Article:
3

I want to do something along the lines of

enum A {
    Type1 {
        s: String
        // ... some more fields
    }
    // ... some more variants
}

impl A {
    fn consume(self) { println!("Consumed!"); }
}

fn fails() {
    let b = A::Type1 { s: String::from("Arbitrary string") };

    match b {
        A::Type1 {
            s, // (value moved here)
            // ... more fields
        } => {
            let l = s.len(); // Something using the field from the enum
            if l > 3 {
                s.into_bytes(); // do something that requires ownership of s
            } else {
                b.consume(); // Value used here after move
           }
        }
        // ... more cases
    }
}

However, because I destructure b in the match case, I don't have access to it within the body of the match.

I can reconstruct b from the fields, but when b has lots of fields this is obviously not ideal. Is there any way to get around this issue without having to rebuild b?

  • Do the destructured fields have to be owned, or are references sufficient? – CodesInChaos Feb 20 '18 at 18:23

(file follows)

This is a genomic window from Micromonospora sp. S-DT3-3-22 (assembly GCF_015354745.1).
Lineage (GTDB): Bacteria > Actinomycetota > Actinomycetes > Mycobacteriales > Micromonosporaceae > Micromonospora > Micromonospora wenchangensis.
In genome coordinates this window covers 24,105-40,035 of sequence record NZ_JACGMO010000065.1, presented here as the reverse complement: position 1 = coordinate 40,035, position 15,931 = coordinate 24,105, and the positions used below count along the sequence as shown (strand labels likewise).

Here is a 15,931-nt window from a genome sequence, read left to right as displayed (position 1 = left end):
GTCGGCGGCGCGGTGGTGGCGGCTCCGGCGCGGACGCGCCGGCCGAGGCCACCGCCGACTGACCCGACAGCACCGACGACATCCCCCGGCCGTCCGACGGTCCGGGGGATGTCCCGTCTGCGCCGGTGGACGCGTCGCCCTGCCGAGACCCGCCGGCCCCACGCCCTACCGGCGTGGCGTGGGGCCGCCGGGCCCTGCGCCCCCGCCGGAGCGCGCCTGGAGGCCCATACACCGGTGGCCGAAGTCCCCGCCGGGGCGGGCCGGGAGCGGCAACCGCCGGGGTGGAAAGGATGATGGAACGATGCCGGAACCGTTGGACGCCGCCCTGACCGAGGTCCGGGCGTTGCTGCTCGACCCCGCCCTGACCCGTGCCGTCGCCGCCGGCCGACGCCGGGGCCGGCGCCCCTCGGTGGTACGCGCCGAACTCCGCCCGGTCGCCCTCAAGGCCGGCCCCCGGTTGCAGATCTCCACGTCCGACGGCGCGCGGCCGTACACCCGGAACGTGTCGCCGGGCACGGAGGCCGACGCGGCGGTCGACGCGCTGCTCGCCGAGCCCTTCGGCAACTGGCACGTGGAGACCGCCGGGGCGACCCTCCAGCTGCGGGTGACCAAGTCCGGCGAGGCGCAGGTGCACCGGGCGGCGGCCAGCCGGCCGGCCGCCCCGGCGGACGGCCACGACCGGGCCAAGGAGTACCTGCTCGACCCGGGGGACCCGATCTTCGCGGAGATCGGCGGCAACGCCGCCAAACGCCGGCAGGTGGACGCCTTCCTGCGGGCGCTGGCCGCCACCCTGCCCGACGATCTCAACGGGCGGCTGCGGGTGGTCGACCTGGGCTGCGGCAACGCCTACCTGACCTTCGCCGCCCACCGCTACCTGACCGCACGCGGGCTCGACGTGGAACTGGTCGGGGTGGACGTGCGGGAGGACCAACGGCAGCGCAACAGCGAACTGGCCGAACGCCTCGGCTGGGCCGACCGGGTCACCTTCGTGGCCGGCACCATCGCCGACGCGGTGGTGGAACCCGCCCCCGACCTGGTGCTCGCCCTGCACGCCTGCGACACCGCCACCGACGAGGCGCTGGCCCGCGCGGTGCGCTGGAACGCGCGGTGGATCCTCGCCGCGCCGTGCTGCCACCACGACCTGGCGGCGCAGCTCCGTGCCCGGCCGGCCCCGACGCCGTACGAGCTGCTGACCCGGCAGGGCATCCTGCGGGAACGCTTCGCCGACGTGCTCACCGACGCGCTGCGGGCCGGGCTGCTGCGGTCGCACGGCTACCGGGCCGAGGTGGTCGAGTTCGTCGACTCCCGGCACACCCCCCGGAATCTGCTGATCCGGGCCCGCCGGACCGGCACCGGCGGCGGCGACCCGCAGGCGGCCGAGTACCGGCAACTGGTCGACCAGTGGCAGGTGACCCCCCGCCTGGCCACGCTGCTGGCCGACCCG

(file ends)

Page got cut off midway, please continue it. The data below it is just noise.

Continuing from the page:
• They have to be owned (for example, to allow s.into_bytes() in the example above) – JackW Feb 20 '18 at 21:26
  • 2
    Owning the parts that come out of the destructuring means that the original object no longer exists. You can't have both. – Dan Hulme Feb 20 '18 at 23:33
  • Wouldn't as_bytes() suffice? If not, you'll have to clone b. – rubdos Feb 21 '18 at 9:27
  • into_bytes was just an example, the actual functions being used to need ownership. I guess it makes sense that it can't be done, though it is slightly annoying. Cloning won't work for me because I can't duplicate the actual data stored. Thanks though. – JackW Feb 21 '18 at 15:25
1

No, you (almost literally) cannot have your cake and eat it too. Once you have destructured the value, the value no longer exists.


When non-lexical lifetimes happens, you can use a combination of NLL and match guards to prevent taking ownership in the first place:

#![feature(nll)]

enum A {
    Type1 { s: String },
}

impl A {
    fn consume(self) {
        println!("Consumed!");
    }
}

fn main() {
    let b = A::Type1 {
        s: String::from("Arbitrary string"),
    };

    match b {
        A::Type1 { ref s } if s.len() <= 3 => {
            b.consume();
        }
        A::Type1 { s } => {
            s.into_bytes();
        }
    }
}

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